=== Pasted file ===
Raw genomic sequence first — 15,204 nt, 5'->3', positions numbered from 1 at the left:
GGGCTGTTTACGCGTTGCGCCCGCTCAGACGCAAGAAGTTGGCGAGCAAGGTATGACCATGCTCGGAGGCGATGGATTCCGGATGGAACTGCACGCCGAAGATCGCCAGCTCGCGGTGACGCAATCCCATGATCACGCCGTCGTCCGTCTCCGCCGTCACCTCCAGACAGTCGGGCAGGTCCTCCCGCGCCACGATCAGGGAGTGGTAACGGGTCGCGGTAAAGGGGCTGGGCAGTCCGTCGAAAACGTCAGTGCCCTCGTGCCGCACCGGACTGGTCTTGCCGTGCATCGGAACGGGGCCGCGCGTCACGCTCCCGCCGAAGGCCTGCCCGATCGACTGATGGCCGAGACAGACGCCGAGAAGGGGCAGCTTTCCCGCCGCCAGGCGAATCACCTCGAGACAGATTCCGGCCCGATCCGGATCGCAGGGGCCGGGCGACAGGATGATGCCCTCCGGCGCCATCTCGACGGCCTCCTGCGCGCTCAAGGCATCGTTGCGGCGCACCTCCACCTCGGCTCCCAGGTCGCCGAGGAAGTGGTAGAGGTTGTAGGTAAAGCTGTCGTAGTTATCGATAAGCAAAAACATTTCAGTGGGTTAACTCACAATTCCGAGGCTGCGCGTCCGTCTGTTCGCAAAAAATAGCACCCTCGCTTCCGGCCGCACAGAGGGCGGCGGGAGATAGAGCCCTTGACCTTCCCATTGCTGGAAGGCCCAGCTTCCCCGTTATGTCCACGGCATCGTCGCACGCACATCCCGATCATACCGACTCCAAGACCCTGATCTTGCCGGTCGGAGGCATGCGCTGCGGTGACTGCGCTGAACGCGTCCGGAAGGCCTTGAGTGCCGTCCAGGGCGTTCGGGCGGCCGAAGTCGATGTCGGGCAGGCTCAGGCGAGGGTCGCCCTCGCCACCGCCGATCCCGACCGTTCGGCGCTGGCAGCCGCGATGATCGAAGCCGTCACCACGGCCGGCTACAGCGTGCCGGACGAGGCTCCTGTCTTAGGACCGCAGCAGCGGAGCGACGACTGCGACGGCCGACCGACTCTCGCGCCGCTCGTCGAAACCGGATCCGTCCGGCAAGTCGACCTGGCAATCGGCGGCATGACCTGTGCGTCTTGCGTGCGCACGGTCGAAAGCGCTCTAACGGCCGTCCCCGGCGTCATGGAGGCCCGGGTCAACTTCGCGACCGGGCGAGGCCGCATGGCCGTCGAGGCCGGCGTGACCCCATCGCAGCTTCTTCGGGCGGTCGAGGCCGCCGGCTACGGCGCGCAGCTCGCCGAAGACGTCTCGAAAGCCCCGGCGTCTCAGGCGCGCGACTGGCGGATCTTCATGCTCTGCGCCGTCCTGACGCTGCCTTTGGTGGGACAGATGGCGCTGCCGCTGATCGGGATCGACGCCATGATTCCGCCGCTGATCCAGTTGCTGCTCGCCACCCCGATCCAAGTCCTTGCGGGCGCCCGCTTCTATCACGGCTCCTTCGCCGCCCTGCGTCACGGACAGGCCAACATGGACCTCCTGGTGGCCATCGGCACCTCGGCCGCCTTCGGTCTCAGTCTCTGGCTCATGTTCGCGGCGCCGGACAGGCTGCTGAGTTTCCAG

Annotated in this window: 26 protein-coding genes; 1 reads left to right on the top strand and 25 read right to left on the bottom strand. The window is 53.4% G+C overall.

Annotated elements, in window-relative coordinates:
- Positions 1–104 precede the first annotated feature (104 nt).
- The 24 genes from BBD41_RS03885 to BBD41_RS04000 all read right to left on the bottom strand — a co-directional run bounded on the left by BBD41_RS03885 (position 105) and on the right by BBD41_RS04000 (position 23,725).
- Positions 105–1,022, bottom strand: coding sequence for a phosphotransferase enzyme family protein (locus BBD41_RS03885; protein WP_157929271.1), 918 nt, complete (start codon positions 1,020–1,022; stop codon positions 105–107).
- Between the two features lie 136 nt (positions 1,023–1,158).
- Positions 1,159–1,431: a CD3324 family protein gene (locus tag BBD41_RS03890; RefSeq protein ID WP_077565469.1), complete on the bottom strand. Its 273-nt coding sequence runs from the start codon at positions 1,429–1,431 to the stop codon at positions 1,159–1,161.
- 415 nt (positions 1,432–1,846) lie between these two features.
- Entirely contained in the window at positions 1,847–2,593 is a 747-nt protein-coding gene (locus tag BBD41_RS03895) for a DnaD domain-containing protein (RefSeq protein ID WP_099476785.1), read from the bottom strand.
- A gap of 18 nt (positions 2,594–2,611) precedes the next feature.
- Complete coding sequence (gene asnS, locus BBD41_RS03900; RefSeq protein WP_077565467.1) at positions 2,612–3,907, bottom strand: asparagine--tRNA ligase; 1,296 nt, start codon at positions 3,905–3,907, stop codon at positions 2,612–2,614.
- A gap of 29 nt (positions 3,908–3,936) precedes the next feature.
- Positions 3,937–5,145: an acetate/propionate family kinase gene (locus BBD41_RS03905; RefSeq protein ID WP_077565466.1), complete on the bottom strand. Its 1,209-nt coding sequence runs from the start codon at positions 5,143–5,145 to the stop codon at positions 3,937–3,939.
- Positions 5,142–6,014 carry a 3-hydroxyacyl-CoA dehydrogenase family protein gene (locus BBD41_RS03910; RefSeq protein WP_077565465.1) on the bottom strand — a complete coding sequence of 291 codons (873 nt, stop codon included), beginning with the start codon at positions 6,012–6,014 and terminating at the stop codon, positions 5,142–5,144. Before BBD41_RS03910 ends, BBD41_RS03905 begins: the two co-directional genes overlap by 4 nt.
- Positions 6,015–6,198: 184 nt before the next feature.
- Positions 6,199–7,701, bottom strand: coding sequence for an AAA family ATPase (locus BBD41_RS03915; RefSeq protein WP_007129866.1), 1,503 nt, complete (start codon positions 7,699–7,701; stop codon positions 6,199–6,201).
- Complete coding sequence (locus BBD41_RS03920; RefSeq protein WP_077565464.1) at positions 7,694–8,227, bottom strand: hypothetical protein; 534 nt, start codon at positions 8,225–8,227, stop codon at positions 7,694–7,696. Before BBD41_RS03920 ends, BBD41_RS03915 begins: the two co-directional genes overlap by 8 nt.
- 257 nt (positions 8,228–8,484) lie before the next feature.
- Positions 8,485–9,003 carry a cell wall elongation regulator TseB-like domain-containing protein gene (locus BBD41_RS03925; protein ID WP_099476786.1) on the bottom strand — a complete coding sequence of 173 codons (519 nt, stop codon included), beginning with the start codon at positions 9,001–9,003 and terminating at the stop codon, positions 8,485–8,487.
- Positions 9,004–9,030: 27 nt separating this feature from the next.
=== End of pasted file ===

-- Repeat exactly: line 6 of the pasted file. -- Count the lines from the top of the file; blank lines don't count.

- The 24 genes from BBD41_RS03885 to BBD41_RS04000 all read right to left on the bottom strand — a co-directional run bounded on the left by BBD41_RS03885 (position 105) and on the right by BBD41_RS04000 (position 23,725).